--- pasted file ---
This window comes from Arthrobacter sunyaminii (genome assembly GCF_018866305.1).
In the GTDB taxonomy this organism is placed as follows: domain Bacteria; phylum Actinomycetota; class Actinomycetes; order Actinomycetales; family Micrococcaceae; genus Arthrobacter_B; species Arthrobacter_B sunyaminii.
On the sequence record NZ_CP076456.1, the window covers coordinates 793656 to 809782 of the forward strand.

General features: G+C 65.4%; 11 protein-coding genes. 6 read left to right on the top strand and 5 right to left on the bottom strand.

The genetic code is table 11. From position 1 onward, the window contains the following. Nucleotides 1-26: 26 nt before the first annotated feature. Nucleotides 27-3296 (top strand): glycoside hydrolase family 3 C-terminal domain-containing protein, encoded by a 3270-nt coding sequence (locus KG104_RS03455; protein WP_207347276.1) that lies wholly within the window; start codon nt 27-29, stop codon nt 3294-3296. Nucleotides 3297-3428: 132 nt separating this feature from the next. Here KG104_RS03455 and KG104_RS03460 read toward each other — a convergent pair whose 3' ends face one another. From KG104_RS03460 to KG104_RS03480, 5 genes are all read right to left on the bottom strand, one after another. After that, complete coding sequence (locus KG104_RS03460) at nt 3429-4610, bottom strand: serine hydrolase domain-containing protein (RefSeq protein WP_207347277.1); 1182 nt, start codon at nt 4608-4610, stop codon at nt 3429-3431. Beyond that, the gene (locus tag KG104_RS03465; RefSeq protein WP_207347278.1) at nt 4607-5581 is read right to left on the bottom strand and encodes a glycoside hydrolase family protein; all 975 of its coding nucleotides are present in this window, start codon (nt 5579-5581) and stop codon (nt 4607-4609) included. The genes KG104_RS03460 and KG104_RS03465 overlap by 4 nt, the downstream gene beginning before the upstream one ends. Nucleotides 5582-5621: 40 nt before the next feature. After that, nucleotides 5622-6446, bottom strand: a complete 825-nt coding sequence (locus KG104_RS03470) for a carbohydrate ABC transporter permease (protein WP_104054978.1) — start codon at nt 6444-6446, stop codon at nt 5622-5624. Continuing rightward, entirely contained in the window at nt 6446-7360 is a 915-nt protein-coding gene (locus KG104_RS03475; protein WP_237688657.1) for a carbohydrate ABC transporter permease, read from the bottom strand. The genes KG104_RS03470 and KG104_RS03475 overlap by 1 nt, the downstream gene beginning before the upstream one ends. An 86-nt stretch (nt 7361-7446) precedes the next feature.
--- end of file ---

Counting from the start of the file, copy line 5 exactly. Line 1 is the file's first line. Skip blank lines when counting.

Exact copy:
The genetic code is table 11. From position 1 onward, the window contains the following. Nucleotides 1-26: 26 nt before the first annotated feature. Nucleotides 27-3296 (top strand): glycoside hydrolase family 3 C-terminal domain-containing protein, encoded by a 3270-nt coding sequence (locus KG104_RS03455; protein WP_207347276.1) that lies wholly within the window; start codon nt 27-29, stop codon nt 3294-3296. Nucleotides 3297-3428: 132 nt separating this feature from the next. Here KG104_RS03455 and KG104_RS03460 read toward each other — a convergent pair whose 3' ends face one another. From KG104_RS03460 to KG104_RS03480, 5 genes are all read right to left on the bottom strand, one after another. After that, complete coding sequence (locus KG104_RS03460) at nt 3429-4610, bottom strand: serine hydrolase domain-containing protein (RefSeq protein WP_207347277.1); 1182 nt, start codon at nt 4608-4610, stop codon at nt 3429-3431. Beyond that, the gene (locus tag KG104_RS03465; RefSeq protein WP_207347278.1) at nt 4607-5581 is read right to left on the bottom strand and encodes a glycoside hydrolase family protein; all 975 of its coding nucleotides are present in this window, start codon (nt 5579-5581) and stop codon (nt 4607-4609) included. The genes KG104_RS03460 and KG104_RS03465 overlap by 4 nt, the downstream gene beginning before the upstream one ends. Nucleotides 5582-5621: 40 nt before the next feature. After that, nucleotides 5622-6446, bottom strand: a complete 825-nt coding sequence (locus KG104_RS03470) for a carbohydrate ABC transporter permease (protein WP_104054978.1) — start codon at nt 6444-6446, stop codon at nt 5622-5624. Continuing rightward, entirely contained in the window at nt 6446-7360 is a 915-nt protein-coding gene (locus KG104_RS03475; protein WP_237688657.1) for a carbohydrate ABC transporter permease, read from the bottom strand. The genes KG104_RS03470 and KG104_RS03475 overlap by 1 nt, the downstream gene beginning before the upstream one ends. An 86-nt stretch (nt 7361-7446) precedes the next feature.